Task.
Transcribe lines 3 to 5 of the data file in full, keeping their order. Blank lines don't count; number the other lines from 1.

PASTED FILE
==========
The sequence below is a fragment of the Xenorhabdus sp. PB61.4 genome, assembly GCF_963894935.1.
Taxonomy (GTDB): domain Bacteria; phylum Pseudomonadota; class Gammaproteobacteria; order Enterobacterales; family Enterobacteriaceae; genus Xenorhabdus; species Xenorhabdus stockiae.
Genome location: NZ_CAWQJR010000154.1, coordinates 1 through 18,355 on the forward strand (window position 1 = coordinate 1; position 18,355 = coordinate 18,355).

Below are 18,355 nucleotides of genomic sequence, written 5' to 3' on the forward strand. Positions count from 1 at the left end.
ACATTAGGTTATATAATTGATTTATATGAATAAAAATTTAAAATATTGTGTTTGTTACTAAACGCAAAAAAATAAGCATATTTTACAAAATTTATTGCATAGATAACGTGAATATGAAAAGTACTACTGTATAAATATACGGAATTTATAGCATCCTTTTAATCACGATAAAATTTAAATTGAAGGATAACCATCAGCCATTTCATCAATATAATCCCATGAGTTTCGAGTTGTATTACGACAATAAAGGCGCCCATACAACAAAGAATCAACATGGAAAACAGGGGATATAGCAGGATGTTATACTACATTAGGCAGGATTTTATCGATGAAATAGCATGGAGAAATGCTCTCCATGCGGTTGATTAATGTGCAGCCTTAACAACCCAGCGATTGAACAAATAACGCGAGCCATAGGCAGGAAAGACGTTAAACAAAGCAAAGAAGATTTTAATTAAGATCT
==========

Genome location: NZ_CAWQJR010000154.1, coordinates 1 through 18,355 on the forward strand (window position 1 = coordinate 1; position 18,355 = coordinate 18,355).

Below are 18,355 nucleotides of genomic sequence, written 5' to 3' on the forward strand. Positions count from 1 at the left end.
ACATTAGGTTATATAATTGATTTATATGAATAAAAATTTAAAATATTGTGTTTGTTACTAAACGCAAAAAAATAAGCATATTTTACAAAATTTATTGCATAGATAACGTGAATATGAAAAGTACTACTGTATAAATATACGGAATTTATAGCATCCTTTTAATCACGATAAAATTTAAATTGAAGGATAACCATCAGCCATTTCATCAATATAATCCCATGAGTTTCGAGTTGTATTACGACAATAAAGGCGCCCATACAACAAAGAATCAACATGGAAAACAGGGGATATAGCAGGATGTTATACTACATTAGGCAGGATTTTATCGATGAAATAGCATGGAGAAATGCTCTCCATGCGGTTGATTAATGTGCAGCCTTAACAACCCAGCGATTGAACAAATAACGCGAGCCATAGGCAGGAAAGACGTTAAACAAAGCAAAGAAGATTTTAATTAAGATCT